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New York's Legislature has passed the nation's toughest gun control law and the first since the Newtown, Conn., school shooting. The bill calls for a tougher assault weapons ban and provisions to try to keep guns out of the hands of the mentally ill who make threats.
Gov. Andrew Cuomo pushed hard for the legislation and is expected to quickly sign it into law.
It passed the Senate run by a Republican-dominated coalition late Monday night.
"I am proud, as I know that others are, that New York is taking the lead on this issue because we must prevent and protect our public from the mass destruction that can now take place in literally seconds because we do allow our citizens to own weaponry," said Assemblyman Joseph Lentol, a Brooklyn Democrat and co-sponsor. "This moves us toward that goal ... we believe it is up to us to lead the way."
Assemblywoman Michelle Schimel, a Long Island Democrat, said there will be fewer guns in New York "because of the bold action we will take today. Now, hopefully the other states of the union and the federal government will follow."
But Republicans said the restrictions may be good politics for Cuomo but are bad government for New Yorkers.
Republican Assemblyman Marc Butler accused Cuomo of issuing the bill "by fiat" instead of a democratic process that should have included time for public hearings and debate. Cuomo had issued an order that suspends the three days' public review for bills required under the state constitution. Some senators said late Monday night they had seen the lengthy bill for 20 minutes before the debate and vote began.
"We're trampling on our constitutional rights," Butler said in Tuesday's floor debate. "We make a sham of the legislative process. ... We reached a point in our history where government has gone too far in every aspect of our lives."
Cuomo on Monday called assault weapons "a scourge on society" six days after making gun control a centerpiece of his agenda in his State of the State address. The bipartisan effort was fueled by the Newtown tragedy that took the lives of 20 first graders and six educators. "At what point do you say, 'No more innocent loss of life'?"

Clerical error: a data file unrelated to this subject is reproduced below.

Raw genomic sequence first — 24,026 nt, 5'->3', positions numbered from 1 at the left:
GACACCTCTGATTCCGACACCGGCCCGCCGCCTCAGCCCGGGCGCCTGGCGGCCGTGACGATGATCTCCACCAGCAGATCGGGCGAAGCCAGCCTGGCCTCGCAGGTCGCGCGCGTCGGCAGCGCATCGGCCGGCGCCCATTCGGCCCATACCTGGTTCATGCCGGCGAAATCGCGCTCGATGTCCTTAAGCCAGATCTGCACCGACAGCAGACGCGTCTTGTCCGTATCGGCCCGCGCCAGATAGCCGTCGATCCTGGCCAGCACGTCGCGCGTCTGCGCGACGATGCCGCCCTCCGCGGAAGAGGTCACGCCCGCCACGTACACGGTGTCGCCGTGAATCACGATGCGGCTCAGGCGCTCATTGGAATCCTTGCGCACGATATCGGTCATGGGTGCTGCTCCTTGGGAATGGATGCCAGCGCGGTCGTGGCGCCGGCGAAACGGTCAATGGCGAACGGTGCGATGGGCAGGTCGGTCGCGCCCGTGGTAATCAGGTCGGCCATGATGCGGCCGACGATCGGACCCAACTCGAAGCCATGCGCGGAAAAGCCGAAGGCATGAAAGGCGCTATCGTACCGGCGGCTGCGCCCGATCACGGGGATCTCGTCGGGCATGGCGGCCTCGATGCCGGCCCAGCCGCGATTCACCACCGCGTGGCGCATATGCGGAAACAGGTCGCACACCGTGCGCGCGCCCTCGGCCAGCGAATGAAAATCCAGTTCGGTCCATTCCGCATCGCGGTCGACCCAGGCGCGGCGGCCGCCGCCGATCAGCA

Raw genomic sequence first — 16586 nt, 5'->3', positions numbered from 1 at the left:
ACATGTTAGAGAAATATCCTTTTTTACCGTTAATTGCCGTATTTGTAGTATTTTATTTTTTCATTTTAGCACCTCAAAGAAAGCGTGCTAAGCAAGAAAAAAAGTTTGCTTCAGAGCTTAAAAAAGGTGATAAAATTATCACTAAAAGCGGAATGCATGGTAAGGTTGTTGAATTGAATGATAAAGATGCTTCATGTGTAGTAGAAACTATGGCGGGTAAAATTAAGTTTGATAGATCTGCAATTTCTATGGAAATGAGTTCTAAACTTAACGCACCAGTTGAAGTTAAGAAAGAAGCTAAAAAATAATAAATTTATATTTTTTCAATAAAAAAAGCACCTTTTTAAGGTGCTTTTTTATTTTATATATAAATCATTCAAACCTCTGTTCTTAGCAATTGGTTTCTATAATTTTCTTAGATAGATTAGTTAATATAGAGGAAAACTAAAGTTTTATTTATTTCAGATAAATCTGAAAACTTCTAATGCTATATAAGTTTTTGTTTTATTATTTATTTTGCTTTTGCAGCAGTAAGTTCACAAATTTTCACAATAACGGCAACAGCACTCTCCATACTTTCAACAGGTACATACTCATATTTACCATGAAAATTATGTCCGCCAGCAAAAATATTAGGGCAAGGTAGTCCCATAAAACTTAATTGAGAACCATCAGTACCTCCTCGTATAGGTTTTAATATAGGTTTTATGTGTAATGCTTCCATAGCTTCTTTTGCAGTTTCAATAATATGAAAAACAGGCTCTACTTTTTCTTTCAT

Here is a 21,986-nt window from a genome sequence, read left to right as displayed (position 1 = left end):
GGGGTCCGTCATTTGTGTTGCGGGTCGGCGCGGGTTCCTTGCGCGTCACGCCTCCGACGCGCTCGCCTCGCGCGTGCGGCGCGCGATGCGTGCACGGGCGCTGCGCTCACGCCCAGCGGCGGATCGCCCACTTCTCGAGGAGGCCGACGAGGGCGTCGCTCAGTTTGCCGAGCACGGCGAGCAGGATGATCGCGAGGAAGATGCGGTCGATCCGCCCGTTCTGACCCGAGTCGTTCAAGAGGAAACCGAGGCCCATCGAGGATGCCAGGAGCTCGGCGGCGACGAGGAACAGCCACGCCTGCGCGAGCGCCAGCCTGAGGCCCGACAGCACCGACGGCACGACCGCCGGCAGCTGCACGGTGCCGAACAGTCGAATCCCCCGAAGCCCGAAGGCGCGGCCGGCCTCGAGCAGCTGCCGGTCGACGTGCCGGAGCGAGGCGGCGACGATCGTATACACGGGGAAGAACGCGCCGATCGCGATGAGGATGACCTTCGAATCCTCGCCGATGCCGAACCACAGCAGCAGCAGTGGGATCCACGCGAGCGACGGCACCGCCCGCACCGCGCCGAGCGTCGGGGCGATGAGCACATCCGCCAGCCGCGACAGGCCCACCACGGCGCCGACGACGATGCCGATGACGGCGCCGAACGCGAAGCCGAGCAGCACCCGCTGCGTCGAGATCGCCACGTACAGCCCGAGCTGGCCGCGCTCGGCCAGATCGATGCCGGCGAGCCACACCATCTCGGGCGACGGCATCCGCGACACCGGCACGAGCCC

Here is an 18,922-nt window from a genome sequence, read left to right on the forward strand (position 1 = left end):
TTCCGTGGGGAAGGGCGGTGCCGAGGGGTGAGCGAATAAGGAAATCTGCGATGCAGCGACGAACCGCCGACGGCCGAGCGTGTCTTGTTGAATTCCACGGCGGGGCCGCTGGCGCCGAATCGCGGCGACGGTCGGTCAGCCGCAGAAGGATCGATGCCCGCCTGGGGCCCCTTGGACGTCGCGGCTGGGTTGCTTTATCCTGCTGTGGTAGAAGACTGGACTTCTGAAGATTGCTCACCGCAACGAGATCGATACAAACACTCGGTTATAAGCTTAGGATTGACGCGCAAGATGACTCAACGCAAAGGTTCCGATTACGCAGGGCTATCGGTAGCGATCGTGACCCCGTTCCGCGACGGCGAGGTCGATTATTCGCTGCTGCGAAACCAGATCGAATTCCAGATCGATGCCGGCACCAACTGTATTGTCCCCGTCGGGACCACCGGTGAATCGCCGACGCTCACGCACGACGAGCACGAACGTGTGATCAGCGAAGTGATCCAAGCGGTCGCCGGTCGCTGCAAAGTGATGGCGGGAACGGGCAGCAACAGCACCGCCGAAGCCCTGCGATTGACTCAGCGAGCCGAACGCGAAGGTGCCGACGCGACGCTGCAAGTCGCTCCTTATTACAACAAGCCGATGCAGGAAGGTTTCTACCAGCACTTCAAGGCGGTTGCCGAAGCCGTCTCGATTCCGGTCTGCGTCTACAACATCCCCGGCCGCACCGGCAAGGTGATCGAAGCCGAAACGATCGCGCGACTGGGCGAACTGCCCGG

Under previous state law, assault weapons are defined by having two "military rifle" features, such as folding stock, muzzle flash suppressor or bayonet mount. The proposal reduced that to one feature, including the popular pistol grip. The language specifically targeted the military-style rifle used in the Newtown shootings.
Current owners of those guns will have to register them.
Private sales of assault weapons to someone other than an immediate family are subject to a background check through a dealer. New Yorkers are also barred from buying assault weapons over the Internet, and failing to safely store a weapon could lead to a misdemeanor charge.
Ammunition magazines are restricted to seven bullets, from the current 10, and current owners of higher-capacity magazines have a year to sell them out of state. An owner caught at home with eight or more bullets in a magazine could face a misdemeanor charge.
Stores that sell ammunition will have to register with the state, run background checks on buyers of bullets and keep an electronic database of bullet sales.
In another provision, a therapist who believes a mental health patient made a credible threat to use a gun illegally is required to report it to a mental health director who would have to notify the state. A patient's gun could be taken from him or her.
The legislation also increases sentences for gun crimes including the shooting of a first responder that Cuomo called the "Webster provision." Last month in the western New York town of Webster, two firefighters were killed after responding to a fire set by the shooter, who eventually killed himself.
Cuomo said he wanted quick action to avoid a run on assault weapons and ammunition. He estimates there are already about 1 million assault weapons in New York state.
Assemblyman Steve Katz said legislators were being "bullied." He said the bill is "solely for the governor's egotistical, misguided notion."
Republicans argued the bill wouldn't stop mass shootings or other gun crimes but instead turns law-abiding into potential criminals.
Republican Assemblyman James Tedisco said the bill was dangerous because it would give people a "false sense of well-being."
"You are using innocent children killed by a mad man for own political agenda," he said. "You are actually making people less safe."